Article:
Macrophage Toll-like Receptor 9 Contributes to Chemotherapy-Induced Neuropathic Pain in Male Mice.
Chemotherapy-induced peripheral neuropathy (CIPN) remains a pressing clinical problem; however, our understanding of sexual dimorphism in CIPN remains unclear. Emerging studies indicate a sex-dimorphic role of Toll-like receptor 4 (TLR4) in driving neuropathic pain. In this study, we examined the role of TLR9 in CIPN induced by paclitaxel in WT and Tlr9 mutant mice of both sexes. Baseline pain sensitivity was not affected in either Tlr9 mutant male or female mice. Intraplantar and intrathecal injection of the TLR9 agonist ODN 1826 induced mechanical allodynia in both sexes of WT and Tlr4 KO mice but failed to do so in Tlr9 mutant mice. Moreover, Trpv1 KO or C-fiber blockade by resiniferatoxin failed to affect intraplantar ODN 1826-induced mechanical allodynia. Interestingly, the development of paclitaxel-evoked mechanical allodynia was attenuated by TLR9 antagonism or Tlr9 mutation only in male mice. Paclitaxel-induced CIPN caused macrophage infiltration to DRGs in both sexes, and this infiltration was not affected by Tlr9 mutation. Paclitaxel treatment also upregulated TNF and CXCL1 in macrophage cultures and DRG tissues in both sexes, but these changes were compromised by Tlr9 mutation in male animals. Intraplantar adoptive transfer of paclitaxel-activated macrophages evoked mechanical allodynia in both sexes, which was compromised by Tlr9 mutation or by treatment with TLR9 inhibitor only in male animals. Finally, TLR9 antagonism reduced paclitaxel-induced mechanical allodynia in female nude mice (T-cell and B-cell deficient). Together, these findings reveal sex-dimorphic macrophage TLR9 signaling in chemotherapy-induced neuropathic pain.SIGNIFICANCE STATEMENT Chemotherapy-induced peripheral neuropathy (CIPN) is a major side effect in cancer patients undergoing clinical chemotherapy treatment regimens. The role of sex dimorphism with regards to the mechanisms of CIPN and analgesia against CIPN remains unclear. Previous studies have found that the infiltration of immune cells, such as macrophages into DRGs and their subsequent activation promote CIPN. Interestingly, the contribution of microglia to CIPN appears to be limited. Here, we show that macrophage TLR9 signaling promotes CIPN in male mice only. This study suggests that pathways in macrophages may be sex-dimorphic in CIPN. Our findings provide new insights into the role of macrophage signaling mechanisms underlying sex dimorphism in CIPN, which may inspire the development of more precise and effective therapies.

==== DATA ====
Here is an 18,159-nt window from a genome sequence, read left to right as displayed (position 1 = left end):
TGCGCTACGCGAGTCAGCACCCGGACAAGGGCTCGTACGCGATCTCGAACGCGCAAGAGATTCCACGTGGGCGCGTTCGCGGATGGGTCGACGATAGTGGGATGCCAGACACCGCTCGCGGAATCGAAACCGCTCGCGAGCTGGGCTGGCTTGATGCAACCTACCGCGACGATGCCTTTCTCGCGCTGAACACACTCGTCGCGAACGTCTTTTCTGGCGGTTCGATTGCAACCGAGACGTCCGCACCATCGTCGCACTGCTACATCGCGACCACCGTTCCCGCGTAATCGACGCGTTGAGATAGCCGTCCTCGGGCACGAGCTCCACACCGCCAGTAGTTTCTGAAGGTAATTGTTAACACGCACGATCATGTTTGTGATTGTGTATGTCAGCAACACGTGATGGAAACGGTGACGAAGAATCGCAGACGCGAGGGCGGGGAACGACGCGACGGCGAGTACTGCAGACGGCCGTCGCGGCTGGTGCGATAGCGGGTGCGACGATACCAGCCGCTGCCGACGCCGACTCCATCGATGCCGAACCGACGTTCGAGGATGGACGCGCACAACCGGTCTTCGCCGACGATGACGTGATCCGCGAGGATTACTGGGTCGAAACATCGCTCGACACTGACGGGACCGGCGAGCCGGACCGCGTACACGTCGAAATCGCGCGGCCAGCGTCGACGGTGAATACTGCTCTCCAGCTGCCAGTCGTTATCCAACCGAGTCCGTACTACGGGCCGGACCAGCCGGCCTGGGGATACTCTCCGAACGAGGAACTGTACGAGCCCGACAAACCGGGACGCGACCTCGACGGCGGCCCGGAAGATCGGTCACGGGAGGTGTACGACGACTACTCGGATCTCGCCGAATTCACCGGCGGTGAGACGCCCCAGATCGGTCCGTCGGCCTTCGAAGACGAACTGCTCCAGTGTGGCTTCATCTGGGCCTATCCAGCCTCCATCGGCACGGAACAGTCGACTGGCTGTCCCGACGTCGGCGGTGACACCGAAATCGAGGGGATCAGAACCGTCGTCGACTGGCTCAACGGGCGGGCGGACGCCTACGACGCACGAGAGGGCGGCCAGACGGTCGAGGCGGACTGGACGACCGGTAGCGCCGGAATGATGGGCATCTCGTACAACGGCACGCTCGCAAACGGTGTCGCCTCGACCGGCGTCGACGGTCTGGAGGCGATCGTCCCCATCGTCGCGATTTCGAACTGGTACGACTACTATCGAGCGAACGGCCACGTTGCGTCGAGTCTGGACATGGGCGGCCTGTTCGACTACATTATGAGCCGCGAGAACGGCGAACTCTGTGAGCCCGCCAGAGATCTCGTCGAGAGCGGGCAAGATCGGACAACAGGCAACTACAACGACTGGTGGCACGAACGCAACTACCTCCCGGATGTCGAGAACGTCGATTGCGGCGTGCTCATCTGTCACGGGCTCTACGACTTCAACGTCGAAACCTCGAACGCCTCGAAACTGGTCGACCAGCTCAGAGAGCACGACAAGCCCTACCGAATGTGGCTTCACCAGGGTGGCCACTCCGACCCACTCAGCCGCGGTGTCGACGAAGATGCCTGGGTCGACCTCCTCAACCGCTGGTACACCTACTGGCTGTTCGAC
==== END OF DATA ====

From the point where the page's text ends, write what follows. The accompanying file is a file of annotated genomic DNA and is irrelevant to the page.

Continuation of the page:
Luo, X; Huh, Y; Bang, S; He, Q; Zhang, L; Matsuda, M; Ji, R-R
Volume / Issue
Start / End Page
Pubmed Central ID
Electronic International Standard Serial Number (EISSN)
Digital Object Identifier (DOI)